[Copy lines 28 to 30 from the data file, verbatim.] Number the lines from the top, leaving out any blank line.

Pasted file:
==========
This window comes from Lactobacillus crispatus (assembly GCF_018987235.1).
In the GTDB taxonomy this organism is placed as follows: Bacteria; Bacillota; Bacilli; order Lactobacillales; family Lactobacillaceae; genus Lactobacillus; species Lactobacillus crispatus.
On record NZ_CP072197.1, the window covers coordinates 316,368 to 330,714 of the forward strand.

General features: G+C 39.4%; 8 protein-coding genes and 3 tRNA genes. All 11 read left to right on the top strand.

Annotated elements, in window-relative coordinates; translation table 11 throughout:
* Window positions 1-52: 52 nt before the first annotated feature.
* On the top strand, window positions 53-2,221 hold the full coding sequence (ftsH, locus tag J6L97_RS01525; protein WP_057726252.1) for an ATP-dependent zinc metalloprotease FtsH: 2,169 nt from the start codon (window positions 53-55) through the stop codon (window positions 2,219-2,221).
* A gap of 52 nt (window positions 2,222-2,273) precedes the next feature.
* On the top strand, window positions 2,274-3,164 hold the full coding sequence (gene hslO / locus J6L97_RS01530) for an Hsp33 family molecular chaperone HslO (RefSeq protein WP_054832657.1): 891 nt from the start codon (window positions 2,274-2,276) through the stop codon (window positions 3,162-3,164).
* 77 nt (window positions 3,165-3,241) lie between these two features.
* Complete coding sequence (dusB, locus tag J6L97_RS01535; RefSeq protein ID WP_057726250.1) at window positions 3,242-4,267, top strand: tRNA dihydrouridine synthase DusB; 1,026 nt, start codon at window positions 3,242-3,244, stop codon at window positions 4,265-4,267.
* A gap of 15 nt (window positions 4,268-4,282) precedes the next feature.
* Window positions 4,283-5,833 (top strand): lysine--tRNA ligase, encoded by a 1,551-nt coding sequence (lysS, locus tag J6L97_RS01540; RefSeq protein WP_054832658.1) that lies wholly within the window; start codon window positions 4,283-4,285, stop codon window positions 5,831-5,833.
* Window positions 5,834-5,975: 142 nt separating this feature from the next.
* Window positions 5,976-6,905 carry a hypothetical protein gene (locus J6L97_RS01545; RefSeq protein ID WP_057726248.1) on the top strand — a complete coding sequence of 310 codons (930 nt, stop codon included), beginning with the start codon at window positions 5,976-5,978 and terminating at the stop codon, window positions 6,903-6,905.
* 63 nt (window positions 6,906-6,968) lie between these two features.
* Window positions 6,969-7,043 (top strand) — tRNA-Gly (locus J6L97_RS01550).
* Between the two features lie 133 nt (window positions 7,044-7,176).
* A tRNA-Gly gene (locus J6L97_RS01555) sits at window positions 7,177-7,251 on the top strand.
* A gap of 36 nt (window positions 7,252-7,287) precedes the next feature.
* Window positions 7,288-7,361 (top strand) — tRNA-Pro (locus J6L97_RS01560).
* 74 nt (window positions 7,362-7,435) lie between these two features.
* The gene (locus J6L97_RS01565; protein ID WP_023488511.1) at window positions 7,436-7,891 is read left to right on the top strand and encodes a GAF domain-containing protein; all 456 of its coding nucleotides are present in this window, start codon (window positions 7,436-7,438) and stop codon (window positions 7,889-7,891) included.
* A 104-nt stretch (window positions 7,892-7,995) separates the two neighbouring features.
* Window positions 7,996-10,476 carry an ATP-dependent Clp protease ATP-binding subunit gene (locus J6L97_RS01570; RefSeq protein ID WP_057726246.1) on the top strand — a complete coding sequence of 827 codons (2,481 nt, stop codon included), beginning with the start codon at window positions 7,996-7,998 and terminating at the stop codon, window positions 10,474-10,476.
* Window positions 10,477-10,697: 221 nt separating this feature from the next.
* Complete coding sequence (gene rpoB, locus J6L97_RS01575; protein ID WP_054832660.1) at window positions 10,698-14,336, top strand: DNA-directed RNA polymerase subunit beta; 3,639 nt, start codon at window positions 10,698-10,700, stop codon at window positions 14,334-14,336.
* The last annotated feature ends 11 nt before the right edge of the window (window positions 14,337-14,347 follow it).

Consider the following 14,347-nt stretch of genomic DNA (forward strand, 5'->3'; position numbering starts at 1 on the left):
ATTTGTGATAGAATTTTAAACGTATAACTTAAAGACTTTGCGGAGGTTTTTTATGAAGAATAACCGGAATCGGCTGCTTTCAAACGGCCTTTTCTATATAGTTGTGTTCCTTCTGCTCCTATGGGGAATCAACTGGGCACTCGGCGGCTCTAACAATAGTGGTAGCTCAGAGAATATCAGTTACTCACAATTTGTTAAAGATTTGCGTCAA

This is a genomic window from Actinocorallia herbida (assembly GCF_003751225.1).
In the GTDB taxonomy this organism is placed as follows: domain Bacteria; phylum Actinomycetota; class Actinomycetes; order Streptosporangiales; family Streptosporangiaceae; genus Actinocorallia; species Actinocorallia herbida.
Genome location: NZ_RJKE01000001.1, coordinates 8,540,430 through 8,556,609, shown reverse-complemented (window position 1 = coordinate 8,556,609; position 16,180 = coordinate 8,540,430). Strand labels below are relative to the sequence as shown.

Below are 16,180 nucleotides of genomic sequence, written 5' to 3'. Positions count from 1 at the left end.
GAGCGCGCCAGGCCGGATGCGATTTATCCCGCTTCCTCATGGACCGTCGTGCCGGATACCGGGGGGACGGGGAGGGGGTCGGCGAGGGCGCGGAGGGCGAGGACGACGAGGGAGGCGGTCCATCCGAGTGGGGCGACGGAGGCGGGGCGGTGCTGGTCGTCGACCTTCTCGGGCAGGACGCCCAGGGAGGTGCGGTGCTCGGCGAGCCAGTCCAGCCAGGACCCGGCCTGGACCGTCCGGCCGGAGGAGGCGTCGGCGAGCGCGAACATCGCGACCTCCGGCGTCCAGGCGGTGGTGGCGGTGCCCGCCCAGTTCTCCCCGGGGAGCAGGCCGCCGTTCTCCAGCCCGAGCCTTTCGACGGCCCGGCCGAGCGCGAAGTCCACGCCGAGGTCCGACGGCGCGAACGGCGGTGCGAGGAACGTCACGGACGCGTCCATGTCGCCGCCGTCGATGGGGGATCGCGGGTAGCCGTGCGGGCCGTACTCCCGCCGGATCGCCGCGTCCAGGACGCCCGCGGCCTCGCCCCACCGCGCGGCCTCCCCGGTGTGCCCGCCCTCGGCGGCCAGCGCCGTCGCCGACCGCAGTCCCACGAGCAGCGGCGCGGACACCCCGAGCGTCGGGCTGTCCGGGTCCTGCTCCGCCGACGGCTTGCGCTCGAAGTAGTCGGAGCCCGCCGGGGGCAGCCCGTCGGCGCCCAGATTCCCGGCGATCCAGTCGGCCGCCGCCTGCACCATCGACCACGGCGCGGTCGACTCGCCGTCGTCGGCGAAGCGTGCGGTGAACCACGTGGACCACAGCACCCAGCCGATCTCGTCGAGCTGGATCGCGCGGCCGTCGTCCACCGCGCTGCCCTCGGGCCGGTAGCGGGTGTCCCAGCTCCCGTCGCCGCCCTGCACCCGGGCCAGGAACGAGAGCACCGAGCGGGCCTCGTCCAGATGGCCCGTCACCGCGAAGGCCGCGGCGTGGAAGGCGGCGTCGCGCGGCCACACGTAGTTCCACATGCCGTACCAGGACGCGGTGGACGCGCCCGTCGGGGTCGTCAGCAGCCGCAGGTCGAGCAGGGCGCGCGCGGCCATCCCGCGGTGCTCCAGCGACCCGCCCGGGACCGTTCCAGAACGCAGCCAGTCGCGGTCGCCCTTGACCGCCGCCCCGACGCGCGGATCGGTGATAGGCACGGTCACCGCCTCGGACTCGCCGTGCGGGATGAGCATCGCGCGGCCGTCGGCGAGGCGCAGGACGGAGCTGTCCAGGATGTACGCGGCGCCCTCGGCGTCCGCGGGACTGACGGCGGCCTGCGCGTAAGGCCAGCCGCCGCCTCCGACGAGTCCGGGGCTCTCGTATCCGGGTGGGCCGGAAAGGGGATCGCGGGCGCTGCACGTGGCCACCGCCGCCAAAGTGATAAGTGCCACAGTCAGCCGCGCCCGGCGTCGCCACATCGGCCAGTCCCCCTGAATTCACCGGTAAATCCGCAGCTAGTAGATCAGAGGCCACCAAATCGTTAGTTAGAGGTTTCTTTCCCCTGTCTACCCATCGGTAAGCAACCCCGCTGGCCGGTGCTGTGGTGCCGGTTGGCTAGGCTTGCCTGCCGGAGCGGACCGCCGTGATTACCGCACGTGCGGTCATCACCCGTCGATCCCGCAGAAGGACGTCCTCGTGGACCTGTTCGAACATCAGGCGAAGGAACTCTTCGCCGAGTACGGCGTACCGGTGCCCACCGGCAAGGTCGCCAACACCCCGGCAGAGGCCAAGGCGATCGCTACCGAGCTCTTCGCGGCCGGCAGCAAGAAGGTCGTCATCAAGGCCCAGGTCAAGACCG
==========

* The last annotated feature ends 11 nt before the right edge of the window (window positions 14,337-14,347 follow it).

Consider the following 14,347-nt stretch of genomic DNA (forward strand, 5'->3'; position numbering starts at 1 on the left):
ATTTGTGATAGAATTTTAAACGTATAACTTAAAGACTTTGCGGAGGTTTTTTATGAAGAATAACCGGAATCGGCTGCTTTCAAACGGCCTTTTCTATATAGTTGTGTTCCTTCTGCTCCTATGGGGAATCAACTGGGCACTCGGCGGCTCTAACAATAGTGGTAGCTCAGAGAATATCAGTTACTCACAATTTGTTAAAGATTTGCGTCAA